Nightwing was last seen with his heart stopped in a classic comic book staple simply called "the murder machine" in Forever Evil #6. It was your standard James Bond-type scenario where either his heart stops or the bomb goes off - it's this kind of death trap Austin Powers lampooned to shreds in the nineties and will likely do so again soon - but really, how many times has media shown us that a stopped heartbeat means nothing but stay tuned?

Well if this all sounded like the kind of thing that James Bond would escape from just in time maybe its because that's Nightwing's ultimate fate. I'm not referring to just his survival, but to him becoming DC's very own James Bond.

The following is courtesy of USA Today:

Dick Grayson is trading his superhero suit for secret-agent cool. Batman's former sidekick embarks on a new life as an undercover superspy in the comic book Grayson, an action-adventure series premiering July 2 from DC Comics. It's written by Tim Seeley (Revival) and Tom King, a former CIA counter-terrorism operations officer.

So there you have it. Nightwing is going to become the first superhero to go legit. The increasing public awareness of Marvel's Agents of Shield will now have a DC counter-part that encompasses an actual DC Legacy character and I really like how the writers describe the direction the book will take:
King, who started working for the CIA after 9/11, intends to bring to Grayson the emotional feel for what it's like to work undercover, have bullets shot at you and cope with the the inherent pressure of being an intelligence agent. "It's bliss to serve a higher cause and save people," he says, but "the hard part of it is it's tough to go home and lie to your family and pretend to be a different person. In terms of tone, Seeley describes Grayson as a world-hoppin  action comic, and King wants every issue to feel like a TV episode of Mad Men or Breaking Bad in that it causes a conversation. "It's DC's The Americans," King says. "This is something where, at the end of it, you have to go and talk about it."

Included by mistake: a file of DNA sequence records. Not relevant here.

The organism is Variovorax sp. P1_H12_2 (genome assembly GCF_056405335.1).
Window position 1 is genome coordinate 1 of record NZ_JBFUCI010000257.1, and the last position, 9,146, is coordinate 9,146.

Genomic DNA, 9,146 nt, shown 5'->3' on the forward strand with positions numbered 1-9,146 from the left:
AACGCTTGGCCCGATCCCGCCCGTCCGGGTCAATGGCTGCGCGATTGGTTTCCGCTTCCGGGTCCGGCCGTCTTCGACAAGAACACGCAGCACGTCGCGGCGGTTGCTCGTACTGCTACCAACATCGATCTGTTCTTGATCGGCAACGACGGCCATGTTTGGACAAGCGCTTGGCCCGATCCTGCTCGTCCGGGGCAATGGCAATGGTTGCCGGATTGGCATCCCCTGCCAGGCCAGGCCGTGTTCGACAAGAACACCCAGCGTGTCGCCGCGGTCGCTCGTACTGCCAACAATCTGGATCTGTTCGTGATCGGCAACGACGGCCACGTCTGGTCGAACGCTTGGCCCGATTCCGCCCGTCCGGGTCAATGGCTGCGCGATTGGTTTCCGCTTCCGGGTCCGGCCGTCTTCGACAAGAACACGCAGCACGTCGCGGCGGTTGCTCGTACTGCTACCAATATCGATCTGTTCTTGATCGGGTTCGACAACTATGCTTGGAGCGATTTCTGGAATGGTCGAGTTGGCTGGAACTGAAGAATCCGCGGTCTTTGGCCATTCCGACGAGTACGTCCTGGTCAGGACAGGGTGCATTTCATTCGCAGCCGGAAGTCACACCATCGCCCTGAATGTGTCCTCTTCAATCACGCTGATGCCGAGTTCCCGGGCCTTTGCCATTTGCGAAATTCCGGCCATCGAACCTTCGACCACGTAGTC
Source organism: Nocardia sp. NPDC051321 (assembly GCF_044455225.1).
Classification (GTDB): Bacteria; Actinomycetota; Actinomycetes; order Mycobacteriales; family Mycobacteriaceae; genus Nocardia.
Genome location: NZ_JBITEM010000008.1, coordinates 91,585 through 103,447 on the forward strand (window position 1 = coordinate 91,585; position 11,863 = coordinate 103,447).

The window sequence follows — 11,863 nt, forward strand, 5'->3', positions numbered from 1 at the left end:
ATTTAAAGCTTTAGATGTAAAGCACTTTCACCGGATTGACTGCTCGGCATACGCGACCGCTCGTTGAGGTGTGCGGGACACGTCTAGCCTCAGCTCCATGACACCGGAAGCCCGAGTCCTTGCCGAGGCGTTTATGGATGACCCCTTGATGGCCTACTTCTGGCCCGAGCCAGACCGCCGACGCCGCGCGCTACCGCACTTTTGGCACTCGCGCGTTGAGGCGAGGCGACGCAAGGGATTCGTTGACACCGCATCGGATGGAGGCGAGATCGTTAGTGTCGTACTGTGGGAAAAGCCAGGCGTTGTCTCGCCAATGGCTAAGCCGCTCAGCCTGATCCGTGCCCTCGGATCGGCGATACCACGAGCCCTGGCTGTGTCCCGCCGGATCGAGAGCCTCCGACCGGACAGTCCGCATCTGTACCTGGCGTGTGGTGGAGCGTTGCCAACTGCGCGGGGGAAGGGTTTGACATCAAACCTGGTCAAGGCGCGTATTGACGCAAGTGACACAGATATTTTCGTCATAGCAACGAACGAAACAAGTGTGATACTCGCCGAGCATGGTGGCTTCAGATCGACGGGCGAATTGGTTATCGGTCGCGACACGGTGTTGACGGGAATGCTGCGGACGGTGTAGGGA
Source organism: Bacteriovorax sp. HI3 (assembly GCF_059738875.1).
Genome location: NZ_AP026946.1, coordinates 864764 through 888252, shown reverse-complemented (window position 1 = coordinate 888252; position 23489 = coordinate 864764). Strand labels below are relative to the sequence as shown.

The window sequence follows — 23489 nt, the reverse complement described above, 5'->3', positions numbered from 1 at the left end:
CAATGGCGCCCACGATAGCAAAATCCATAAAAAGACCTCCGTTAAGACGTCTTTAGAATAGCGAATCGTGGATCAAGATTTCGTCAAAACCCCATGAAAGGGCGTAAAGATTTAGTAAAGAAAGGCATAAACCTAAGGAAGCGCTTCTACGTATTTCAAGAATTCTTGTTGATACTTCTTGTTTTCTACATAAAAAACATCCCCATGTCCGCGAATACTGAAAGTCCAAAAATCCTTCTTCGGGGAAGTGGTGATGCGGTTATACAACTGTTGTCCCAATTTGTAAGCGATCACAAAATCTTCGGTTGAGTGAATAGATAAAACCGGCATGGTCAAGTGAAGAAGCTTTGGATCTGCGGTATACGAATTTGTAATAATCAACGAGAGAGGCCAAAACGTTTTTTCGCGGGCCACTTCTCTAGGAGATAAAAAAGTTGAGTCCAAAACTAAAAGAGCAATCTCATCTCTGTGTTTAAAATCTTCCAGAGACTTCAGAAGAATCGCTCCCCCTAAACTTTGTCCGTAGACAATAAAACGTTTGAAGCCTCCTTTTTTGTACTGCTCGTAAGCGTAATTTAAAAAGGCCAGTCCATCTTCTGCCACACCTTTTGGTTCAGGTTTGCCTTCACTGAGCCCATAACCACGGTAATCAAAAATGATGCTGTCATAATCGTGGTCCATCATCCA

In my opinion, the biggest swerve out of all this is that, at least initially, everyone Dick knows is going to believe that he is dead. According to Seely, Batman wants Dick to transition to a different heroic life for the greater good...he tells him that he needs his former partner to stay dead, not only to the world at large but to the entire superhero community. This creates some great story possibilities for a character who has always been able to rely on the Bat-family and a slew of super-powered friends having his back. Now, in addition to not having powers, he won't have any back-up more powerful than himself.

Adds King: "He's doing something that's going to cause pain to his friends and family, but he believes in the cause. That tension between having to do something good but having the cost of it being pain to his family, it drives him a little crazy." Sounds like the eternally optimistic boy wonder of the DC universe is going to be in for some serious growing up in the wake of these changes.